17 Jun Unique Sayings and Slang Around the Globe
Unique Sayings and Slang Around the Globe
Language is quite fascinating. Israeli historian Yuval Noah Harari, in his book ‘Sapiens: a brief history of humankind’, theorised that human evolution which saw the development of language is the deciding factor which spawned politics, economy and religion. His research indicates that other hominids who did not develop language the same way as homo sapiens were incapable of conjuring or decoding abstract thoughts, so these hominids used language almost exclusively to convey concrete information.
For all its worth, language has, however, also led to many a misunderstanding throughout history, whether due to misinterpretation, misproduction or inaccurate translation. Rand Rescue takes a look at some odd phrases, idioms and words which may be misinterpreted by others.
When dogs were tied with Sausages – Uruguay
The Uruguayan phrase ‘when dogs were tied with sausages’ translates should be interpreted as ‘a long time ago’ despite the direct translation. Dr Mine Sevnic, Lecturer in postcolonial and world literature at the University of Surrey, states that the phrase hails from fictionality of tales.
Shame – South Africa
Our unique way of using ‘shame’ has caused much confusion in international conversations over the years. While we also use it to indicate that someone should be ashamed, it is used more commonly to show empathy. Saying ‘shame’ in a conversation where something bad happened is not something other English speakers understand and can be perceived as rude, while it is, of course, quite the opposite since it means “I feel sorry for you/them”.
Te no hira wo kaesu – Japan
手のひらを返す is quite similar to turning a cold shoulder in English. If you’re unfamiliar with the meaning, however, it may be confusing to read or hear the phrase in Japanese since the direct translation is “to turn over the palm of your hand”.
You think you’re very, very – Mexico
The Nigerians are known for repeating words as a way to indicate the intensity of something (as opposed to intensive forms), and it seems Mexicans like to do so as well. The phrase, ‘te crees muy muy’ is used to indicate that someone thinks very highly of themselves.
Like water on a duck’s back – Czech Republic
If you hear the phrase ‘Jedním uchem tam, druhým ven’ you may mistakenly assume it means the same as ‘like water off a duck’s back’ which, of course, is used to indicate that something doesn’t bother you. The actual equivalent in English is, however, is ‘in one ear and out the other’ which does not technically imply the same thing as it is not merely used to refer to someone who is careless in English, but also to people who are scatterbrained.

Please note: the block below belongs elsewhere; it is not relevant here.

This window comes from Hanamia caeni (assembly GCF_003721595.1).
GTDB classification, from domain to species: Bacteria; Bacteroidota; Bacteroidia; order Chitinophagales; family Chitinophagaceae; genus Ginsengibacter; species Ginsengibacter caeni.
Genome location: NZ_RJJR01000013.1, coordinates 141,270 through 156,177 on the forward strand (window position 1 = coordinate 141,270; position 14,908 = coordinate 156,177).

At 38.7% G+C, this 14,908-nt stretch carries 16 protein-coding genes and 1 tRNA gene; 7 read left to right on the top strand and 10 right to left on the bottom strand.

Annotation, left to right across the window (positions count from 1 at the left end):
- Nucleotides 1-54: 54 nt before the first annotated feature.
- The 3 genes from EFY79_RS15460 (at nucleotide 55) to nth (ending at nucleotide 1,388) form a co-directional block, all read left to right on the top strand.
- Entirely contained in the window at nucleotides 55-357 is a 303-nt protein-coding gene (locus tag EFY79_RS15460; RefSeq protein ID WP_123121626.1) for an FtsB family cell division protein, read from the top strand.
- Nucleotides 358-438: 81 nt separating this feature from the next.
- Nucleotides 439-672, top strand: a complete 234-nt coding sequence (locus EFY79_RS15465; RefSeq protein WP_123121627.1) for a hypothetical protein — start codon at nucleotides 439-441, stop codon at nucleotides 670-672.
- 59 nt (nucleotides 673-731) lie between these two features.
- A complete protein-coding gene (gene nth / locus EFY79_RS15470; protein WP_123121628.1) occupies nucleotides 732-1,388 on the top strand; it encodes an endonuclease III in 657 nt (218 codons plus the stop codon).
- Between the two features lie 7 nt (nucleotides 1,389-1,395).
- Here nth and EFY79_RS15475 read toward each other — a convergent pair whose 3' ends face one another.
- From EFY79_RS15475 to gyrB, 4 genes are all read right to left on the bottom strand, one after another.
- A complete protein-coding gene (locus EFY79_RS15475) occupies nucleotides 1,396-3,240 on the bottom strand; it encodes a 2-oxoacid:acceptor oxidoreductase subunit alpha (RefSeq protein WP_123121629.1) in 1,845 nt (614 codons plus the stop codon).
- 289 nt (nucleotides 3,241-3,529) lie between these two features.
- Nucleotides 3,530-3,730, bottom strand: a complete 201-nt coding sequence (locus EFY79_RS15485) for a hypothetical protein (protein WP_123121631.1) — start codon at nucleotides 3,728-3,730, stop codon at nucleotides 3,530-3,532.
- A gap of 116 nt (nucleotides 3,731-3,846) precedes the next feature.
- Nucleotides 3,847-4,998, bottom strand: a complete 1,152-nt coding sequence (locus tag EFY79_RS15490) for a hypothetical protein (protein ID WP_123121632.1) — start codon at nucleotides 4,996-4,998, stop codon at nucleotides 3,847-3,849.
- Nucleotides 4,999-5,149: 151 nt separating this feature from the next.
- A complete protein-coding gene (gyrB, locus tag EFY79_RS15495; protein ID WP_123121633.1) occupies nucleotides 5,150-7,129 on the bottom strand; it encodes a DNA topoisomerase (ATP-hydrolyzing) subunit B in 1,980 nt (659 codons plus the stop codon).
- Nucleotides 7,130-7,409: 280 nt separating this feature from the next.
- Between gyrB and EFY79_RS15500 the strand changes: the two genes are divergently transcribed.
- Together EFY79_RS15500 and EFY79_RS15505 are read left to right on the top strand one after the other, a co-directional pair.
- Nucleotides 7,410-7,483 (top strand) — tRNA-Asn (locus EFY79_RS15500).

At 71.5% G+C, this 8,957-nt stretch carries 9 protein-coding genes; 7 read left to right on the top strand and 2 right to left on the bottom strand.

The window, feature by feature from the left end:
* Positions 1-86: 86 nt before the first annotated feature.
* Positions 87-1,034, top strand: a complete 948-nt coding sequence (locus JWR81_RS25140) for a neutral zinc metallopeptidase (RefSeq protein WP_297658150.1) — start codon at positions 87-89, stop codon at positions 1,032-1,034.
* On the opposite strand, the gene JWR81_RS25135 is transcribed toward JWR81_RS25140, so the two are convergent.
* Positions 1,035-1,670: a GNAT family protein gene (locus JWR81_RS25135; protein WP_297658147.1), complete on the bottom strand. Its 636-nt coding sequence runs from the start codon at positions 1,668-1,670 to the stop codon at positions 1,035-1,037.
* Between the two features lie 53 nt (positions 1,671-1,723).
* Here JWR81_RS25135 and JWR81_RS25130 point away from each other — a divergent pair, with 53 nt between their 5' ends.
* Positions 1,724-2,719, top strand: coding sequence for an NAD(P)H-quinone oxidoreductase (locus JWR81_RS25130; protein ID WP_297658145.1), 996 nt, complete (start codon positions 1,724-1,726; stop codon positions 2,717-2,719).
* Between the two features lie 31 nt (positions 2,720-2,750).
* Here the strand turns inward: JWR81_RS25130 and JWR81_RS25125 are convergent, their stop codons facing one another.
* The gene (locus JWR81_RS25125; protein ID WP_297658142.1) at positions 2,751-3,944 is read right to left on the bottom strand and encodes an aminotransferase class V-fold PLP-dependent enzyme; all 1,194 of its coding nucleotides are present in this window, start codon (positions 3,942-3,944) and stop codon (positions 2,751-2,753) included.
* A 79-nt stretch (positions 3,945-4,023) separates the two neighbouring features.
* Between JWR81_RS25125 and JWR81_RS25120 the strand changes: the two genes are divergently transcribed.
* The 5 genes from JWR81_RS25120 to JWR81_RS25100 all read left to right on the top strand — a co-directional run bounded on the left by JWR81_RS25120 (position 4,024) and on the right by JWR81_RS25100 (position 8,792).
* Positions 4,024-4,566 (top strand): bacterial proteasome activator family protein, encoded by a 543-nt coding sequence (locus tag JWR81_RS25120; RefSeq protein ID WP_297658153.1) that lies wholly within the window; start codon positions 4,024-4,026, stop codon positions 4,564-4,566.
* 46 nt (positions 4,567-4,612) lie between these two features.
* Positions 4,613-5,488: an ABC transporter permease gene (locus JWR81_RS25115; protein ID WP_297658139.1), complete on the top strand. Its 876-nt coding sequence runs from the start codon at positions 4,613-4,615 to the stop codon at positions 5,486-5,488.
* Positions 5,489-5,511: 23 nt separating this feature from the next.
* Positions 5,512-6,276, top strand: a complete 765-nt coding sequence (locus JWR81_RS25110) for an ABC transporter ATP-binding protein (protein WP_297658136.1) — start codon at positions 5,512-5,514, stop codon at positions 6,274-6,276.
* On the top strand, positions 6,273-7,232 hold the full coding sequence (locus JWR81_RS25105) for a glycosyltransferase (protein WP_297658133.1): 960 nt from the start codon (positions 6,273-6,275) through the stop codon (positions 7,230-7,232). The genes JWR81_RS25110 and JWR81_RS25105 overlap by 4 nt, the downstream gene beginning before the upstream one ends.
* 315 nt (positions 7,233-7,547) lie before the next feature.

Está ficando com alguém lá? – Brazil
While the phrase is a particularly straight-forward flirtation, those who are unfamiliar with the divergent interpretations of ‘ficar’ may give wholly inappropriate answers to the question. Most commonly used to mean ‘staying’ or ‘remaining’, ficando is used in this sense to indicate ‘hooking up’ which means the sentence translates to ‘are you hooking up with someone here?’ and not ‘are you staying with someone here?’.
Arrête de te la péter! – France
This one is often misinterpreted by novice French speakers as péter generally translates to ‘to fart’. The secondary meaning of the word is actually inferred here, which is ‘to snap’. The phrase therefore translates to ‘stop snapping your suspender against your chest’, which is used to tell someone that they should stop bragging.
Minus craic – Ireland
One of the most used Irish sayings is ‘minus craic’. As with South Africa, Irish people tend to code-mix a lot between Gaelic, English and other vernaculars. Craic is an Irish term which refers to many things which are fun or enjoyable, much like the Afrikaans word ‘lekker’. With this in mind, it’s clear that the term is used to describe something which is not fun at all.
Are you still riding the goat? – Cheyenne people, USA
A saying by the Native American Cheyenne people, Mónésó’táhoenôtse kosa?, this one literally translates to, “Are you still riding the goat?”. It’s considered quite the innuendo since it is used to enquire whether someone is separated from their spouse.
Flat out like a lizard drinking – Australia
While one may assume this saying has anything to do with alcohol or beverages for that matter, this saying is used to indicate that someone is incredibly busy.
I believe my pig is whistling – Germany
The phrase, “Ich glaub mein Schwein pfeift” translates to “I think my pig is whistling”. While foreigners may conjure up many interpretations, they should simply ask whether pigs can whistle as the phrase is used to indicate tremendous surprise or astonishment.
Every death of a pope – Italy
‘Ogni morte di papa’ may be misinterpreted as referring to a father figure, although it translates directly to ‘every death of a pope’. Given Italy’s religious heritage it’s quite understandable that the actual meaning is ‘once in a blue moon’.
Going outside – Alaska, USA
Going outside seems like a pretty straightforward phrase for anyone outside the state of Alaska in the USA. If an Alaskan uses the phrase, however, it means that they are leaving their state or country.
Cumin in a camel’s mouth – India
The Indian phrase ‘Oont ke muh mein jeera’ may sound like something used in farming or animal husbandry to foreign ears. The actual meaning links to the fact that camels don’t eat cumin seeds and that they would need to be fed countless supplies of cumin to sate their appetites. The interpretation is therefore that vast amounts of a particular situation will not be suitable to address or resolve the situation.
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